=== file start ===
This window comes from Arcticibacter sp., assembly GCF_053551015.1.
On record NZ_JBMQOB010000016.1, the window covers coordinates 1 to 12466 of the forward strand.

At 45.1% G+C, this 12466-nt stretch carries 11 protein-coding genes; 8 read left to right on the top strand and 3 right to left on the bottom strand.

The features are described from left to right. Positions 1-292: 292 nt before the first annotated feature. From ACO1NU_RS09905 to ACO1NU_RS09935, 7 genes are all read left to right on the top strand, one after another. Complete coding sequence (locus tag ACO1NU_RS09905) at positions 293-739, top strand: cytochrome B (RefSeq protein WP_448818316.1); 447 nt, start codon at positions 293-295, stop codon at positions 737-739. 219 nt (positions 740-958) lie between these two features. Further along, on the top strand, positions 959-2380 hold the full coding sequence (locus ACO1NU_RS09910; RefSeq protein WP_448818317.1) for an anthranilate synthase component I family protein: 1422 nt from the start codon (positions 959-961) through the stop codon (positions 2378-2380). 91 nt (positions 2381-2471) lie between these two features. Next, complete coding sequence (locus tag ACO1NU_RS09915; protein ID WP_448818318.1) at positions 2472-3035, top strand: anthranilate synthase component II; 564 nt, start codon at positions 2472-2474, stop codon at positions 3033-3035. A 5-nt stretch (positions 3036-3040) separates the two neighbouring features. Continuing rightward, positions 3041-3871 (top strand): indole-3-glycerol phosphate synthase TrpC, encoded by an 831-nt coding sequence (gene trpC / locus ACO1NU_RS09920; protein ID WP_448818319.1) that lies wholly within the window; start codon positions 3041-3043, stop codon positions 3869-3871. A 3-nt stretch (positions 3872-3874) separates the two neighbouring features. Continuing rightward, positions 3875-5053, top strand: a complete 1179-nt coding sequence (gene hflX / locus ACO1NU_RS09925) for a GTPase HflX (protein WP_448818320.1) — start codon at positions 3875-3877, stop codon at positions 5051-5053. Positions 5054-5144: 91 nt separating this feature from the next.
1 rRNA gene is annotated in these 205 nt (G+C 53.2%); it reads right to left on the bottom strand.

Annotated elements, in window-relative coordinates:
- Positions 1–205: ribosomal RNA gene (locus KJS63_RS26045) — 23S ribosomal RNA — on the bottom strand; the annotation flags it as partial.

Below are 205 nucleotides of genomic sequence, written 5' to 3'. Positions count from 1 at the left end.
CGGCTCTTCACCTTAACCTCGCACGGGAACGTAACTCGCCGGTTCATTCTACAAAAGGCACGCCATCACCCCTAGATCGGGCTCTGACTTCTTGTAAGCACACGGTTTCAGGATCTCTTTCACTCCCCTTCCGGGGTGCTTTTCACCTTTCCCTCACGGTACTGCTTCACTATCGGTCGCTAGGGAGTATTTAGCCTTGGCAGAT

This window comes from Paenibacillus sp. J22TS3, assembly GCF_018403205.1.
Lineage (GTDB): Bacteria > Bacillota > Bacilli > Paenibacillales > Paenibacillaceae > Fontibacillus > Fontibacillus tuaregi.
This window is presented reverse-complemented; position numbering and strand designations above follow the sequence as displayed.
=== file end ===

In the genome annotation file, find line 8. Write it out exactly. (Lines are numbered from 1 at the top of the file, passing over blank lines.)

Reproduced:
Below are 205 nucleotides of genomic sequence, written 5' to 3'. Positions count from 1 at the left end.